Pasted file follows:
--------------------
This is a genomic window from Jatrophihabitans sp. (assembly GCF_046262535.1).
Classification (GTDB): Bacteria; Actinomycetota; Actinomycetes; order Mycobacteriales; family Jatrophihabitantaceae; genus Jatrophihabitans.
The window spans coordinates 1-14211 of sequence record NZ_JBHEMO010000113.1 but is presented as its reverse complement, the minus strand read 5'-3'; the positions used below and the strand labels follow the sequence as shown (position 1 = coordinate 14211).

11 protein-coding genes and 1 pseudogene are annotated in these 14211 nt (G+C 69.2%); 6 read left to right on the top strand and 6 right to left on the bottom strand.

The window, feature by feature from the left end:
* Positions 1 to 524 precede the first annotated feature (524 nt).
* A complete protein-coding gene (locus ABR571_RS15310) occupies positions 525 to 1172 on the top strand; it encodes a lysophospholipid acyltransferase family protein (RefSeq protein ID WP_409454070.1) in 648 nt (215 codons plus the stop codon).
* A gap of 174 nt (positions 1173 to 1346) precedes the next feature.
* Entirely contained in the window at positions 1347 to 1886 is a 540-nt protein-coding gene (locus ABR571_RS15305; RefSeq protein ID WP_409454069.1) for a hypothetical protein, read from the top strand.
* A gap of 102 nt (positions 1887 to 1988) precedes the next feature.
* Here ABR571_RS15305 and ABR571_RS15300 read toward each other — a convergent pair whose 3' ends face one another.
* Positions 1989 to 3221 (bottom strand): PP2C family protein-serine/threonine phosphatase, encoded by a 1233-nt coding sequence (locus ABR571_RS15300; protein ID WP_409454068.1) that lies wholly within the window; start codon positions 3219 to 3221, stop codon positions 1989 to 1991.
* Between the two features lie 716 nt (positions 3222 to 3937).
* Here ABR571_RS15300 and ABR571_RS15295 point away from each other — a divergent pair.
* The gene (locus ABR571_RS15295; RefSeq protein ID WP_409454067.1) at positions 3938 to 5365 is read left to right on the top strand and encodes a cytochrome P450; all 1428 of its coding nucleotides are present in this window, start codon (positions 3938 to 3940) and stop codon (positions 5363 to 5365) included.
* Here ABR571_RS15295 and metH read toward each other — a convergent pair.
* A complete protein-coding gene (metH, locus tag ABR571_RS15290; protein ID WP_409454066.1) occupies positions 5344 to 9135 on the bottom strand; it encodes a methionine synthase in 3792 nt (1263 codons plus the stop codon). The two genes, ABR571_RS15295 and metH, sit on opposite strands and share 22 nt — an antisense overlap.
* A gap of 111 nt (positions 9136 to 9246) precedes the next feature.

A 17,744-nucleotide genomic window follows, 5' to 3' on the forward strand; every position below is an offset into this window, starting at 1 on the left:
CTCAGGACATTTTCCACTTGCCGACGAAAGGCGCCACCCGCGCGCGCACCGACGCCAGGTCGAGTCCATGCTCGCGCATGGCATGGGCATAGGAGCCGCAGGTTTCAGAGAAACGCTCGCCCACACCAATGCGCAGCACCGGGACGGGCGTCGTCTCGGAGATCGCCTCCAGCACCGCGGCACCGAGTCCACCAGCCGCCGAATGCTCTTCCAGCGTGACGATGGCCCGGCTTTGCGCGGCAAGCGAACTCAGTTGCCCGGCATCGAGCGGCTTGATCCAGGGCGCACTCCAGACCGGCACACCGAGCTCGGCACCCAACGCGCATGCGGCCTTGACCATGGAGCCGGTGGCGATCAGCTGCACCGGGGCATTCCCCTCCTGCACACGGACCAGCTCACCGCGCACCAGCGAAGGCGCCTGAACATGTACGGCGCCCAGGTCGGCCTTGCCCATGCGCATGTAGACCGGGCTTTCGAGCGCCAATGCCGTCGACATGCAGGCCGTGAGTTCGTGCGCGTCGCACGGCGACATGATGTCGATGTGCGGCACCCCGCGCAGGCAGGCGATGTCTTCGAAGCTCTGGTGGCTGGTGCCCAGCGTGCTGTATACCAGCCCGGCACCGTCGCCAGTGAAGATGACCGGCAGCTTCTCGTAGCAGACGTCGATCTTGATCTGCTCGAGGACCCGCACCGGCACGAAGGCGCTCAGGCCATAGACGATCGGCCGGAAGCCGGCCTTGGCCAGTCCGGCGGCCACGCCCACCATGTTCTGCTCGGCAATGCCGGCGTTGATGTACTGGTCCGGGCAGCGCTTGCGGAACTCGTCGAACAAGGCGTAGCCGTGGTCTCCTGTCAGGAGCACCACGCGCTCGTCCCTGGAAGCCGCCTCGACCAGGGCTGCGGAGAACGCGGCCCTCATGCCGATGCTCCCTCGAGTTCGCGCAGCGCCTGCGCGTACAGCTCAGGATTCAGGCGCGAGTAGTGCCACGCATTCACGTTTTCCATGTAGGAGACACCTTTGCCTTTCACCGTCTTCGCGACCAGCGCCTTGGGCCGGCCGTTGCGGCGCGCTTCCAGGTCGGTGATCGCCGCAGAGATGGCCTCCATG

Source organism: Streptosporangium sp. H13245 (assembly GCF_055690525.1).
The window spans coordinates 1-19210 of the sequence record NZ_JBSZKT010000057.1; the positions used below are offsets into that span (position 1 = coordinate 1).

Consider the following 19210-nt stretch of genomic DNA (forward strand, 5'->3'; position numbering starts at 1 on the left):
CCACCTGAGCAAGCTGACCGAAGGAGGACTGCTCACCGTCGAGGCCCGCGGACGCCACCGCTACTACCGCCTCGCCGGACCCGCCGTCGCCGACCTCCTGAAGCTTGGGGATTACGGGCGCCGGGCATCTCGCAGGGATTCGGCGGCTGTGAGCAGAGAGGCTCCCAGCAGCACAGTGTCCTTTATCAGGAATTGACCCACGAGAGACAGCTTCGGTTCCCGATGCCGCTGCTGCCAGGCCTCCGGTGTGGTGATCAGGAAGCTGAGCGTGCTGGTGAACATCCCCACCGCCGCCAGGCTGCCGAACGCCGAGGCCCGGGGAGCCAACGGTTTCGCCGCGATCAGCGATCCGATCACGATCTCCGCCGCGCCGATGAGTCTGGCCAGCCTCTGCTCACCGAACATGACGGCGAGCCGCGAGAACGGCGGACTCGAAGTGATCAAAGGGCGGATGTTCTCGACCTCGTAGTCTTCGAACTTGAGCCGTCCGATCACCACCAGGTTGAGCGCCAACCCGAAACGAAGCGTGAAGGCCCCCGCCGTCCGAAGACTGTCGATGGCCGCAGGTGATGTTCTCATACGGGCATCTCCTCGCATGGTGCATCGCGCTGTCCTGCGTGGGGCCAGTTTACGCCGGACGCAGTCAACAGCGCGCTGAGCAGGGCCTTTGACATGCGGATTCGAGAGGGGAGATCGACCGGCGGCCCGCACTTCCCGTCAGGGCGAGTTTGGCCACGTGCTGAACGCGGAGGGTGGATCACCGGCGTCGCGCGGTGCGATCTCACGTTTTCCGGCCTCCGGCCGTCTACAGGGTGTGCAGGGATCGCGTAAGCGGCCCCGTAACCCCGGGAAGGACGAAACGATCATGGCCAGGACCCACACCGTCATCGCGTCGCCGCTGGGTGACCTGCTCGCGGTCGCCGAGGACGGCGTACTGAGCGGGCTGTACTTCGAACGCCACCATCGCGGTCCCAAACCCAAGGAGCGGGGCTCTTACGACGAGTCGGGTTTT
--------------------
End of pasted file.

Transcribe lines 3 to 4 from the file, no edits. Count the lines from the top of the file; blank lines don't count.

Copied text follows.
The window spans coordinates 1-14211 of sequence record NZ_JBHEMO010000113.1 but is presented as its reverse complement, the minus strand read 5'-3'; the positions used below and the strand labels follow the sequence as shown (position 1 = coordinate 14211).

11 protein-coding genes and 1 pseudogene are annotated in these 14211 nt (G+C 69.2%); 6 read left to right on the top strand and 6 right to left on the bottom strand.